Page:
harstan More than 1 year ago
Remembering back to the days of the Great Depression in East Texas, Harry Crane recalls his father Jacob was always working. To eke out a living, Jacob toiled on the family farm, at the barbershop, or as the local constable. In 1933, thirteen year old Harry accompanied by his younger sister Thomasina finds the mutilated body of a black woman. The victim, a prostitute, was tied to a tree with barbed wire.

Jacob begins making inquiries and quickly learns form the black doctor performing a quick and dirty autopsy that this is third black whore viciously killed in eighteen months. No one but Jacob seems to care until a white hooker is murdered. In spite of Jacob¿s efforts to stop the hostility, a mob lynches an elderly black man, but that fails to stop a fifth death.

No one does rural noirs quite like Joe R. Lansdale does. His latest tale, THE BOTTOMS, initially sounds like a historical mystery, a period piece, or even a coming of age story. None of the above is fully accurate and yet all three describe the plot. That is the charm of the unpredictable Mr. Lansdale, who fits no filing cabinet yet consistently provides a fabulously feral novel. The story line is taut, as readers can taste the racial hatred and the impact of the Depression on the charcaters. The cast is fully developed, especially the siblings passing time by wandering the nearby woods, THE BOTTOMS. Fans who don¿t mind a FREEZER BURN by visiting Texas heritage of BAD CHILI need to tumble into the dark rumbling world of Mr. Lansdale.

Harriet Klausner

Guest More than 1 year ago
Joe R. Lansdale can hold your interest in a story like few others. The Bottoms is hard to leave after you start reading so you better get set for a long sit. The setting is east Texas during the Depression. The main plot is about a murder but this is much more than a murder mystery. You get a deep feeling for the family that the story is about. There is also a little bit of a horror story here as well as a whole lot of racial turmoil from the 30s. If you have never read Joe R. Lansdale, this is a great book to start with and if you are a returning fan, you may very well think this is his best work ever.
RebelYaleLdy More than 1 year ago
To Kill A Mockingbird set in Texas. It was a hell of a read!
Anonymous More than 1 year ago
This book will pull you in and stay with you long after your through. Mr. Lansdale is a true master. I am a constant reader and after 6 of his books he has become my favorite author.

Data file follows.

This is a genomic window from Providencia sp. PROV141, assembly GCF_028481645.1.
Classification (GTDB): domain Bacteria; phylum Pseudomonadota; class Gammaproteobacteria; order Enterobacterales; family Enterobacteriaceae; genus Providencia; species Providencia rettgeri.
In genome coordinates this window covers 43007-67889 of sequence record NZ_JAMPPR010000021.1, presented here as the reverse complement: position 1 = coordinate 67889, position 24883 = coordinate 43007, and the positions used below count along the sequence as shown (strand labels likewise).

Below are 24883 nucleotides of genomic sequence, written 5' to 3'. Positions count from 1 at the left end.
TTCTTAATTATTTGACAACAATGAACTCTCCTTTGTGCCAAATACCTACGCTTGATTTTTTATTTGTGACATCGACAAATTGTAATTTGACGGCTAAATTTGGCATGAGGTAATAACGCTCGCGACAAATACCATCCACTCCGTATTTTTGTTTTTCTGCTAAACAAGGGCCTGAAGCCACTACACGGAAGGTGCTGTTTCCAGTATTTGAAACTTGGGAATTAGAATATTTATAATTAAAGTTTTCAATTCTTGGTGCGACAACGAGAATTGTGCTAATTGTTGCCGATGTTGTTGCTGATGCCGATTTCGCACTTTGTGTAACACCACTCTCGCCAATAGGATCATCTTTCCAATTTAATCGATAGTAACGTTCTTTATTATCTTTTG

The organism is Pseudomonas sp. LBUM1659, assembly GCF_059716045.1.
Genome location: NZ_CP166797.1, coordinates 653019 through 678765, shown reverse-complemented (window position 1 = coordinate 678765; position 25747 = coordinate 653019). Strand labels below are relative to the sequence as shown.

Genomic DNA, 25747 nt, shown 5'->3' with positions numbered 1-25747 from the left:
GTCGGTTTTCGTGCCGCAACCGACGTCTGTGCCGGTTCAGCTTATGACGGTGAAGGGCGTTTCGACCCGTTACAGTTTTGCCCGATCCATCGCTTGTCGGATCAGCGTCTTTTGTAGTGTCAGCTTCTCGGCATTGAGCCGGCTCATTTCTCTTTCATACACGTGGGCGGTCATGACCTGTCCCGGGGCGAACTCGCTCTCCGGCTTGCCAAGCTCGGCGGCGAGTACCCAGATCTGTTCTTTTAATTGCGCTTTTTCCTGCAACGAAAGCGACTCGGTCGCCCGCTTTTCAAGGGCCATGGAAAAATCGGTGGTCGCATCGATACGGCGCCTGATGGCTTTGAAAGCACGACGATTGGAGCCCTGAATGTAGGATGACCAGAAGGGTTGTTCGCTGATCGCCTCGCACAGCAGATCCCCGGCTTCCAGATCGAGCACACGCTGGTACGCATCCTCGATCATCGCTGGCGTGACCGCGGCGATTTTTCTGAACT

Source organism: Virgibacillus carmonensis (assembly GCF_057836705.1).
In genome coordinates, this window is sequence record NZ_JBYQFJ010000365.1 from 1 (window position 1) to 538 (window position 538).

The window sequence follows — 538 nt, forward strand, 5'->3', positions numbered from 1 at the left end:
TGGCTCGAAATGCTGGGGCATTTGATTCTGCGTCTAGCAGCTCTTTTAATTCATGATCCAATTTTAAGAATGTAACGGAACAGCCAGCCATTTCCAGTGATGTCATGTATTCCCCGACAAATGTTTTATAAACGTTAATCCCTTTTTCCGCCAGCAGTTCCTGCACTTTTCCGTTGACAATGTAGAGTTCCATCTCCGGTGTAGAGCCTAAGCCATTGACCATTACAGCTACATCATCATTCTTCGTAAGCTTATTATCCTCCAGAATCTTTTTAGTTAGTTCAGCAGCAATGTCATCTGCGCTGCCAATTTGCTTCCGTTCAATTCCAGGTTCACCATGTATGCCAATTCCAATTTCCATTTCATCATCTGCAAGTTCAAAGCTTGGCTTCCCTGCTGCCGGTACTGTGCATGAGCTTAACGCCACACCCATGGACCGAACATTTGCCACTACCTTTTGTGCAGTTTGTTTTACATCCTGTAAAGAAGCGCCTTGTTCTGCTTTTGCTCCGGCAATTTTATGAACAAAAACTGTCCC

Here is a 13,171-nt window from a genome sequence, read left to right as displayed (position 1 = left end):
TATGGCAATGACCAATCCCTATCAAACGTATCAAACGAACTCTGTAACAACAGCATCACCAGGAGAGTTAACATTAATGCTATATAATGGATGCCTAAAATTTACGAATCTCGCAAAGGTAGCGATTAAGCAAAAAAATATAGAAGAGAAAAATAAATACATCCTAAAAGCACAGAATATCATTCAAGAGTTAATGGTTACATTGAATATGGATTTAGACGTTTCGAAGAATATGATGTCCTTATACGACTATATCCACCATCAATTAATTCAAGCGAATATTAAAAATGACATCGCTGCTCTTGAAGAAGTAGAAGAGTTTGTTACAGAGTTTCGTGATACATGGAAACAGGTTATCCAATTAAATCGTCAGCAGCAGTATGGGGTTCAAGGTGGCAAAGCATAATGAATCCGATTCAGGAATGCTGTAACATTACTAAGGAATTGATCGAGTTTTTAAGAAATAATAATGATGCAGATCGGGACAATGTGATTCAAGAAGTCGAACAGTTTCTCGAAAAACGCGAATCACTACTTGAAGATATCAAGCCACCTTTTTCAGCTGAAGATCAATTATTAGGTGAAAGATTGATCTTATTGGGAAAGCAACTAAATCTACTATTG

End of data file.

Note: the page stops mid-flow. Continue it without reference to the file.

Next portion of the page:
Guest More than 1 year ago
Being an avid book reader, I visit my local library often and glancing at the new book titles the other day I spotted this one and thought that I would give it a try. All I can say is that it was an excellent choice.The story pulls you in and doesn't let go. I finished this one in one sitting and can't wait to try some of the authors other works.Just an excellent book all around. I recommend this to anyone.
Anonymous More than 1 year ago
Great book!
wonderwomanLC More than 1 year ago
Since I am not a mystery fan, I did not give this book 5 stars but I must say this is one of the best books I have read this year . . . easy to see why it was an Edgar Award winner. The story is told by Harry, an old man in a nursing home, as he recalls a particular summer when he was an eleven-year-old boy. It could be that many things Lansdale includes in the story struck me as being so true to life at the time. Harry and his sister Tomasina, everybody calls her Tom, live near the Sabine River bottoms in east Texas with mom and dad in 1933. A series of grisly murders occur. Now can anybody solve them? Sounds like any other murder mystery, right? But do not be misled . . . it is amazingly written. Best of all it is a quick, easy read. I found the last few pages especially interesting as Harry tells you what happened later in life to some of the main characters in the story . . . in fact, the last few paragraphs were moving enough to bring tears to my eyes . . . a fine book.
Anonymous More than 1 year ago
This author captures the reader from the first word. Highly recommended. The novel includes murder, heartbreak, racial tension, cruelty, poverty, evil, a lovely family, a injured dog, a hard as nails grandmother, and more. Outstanding book! It deserves an A++++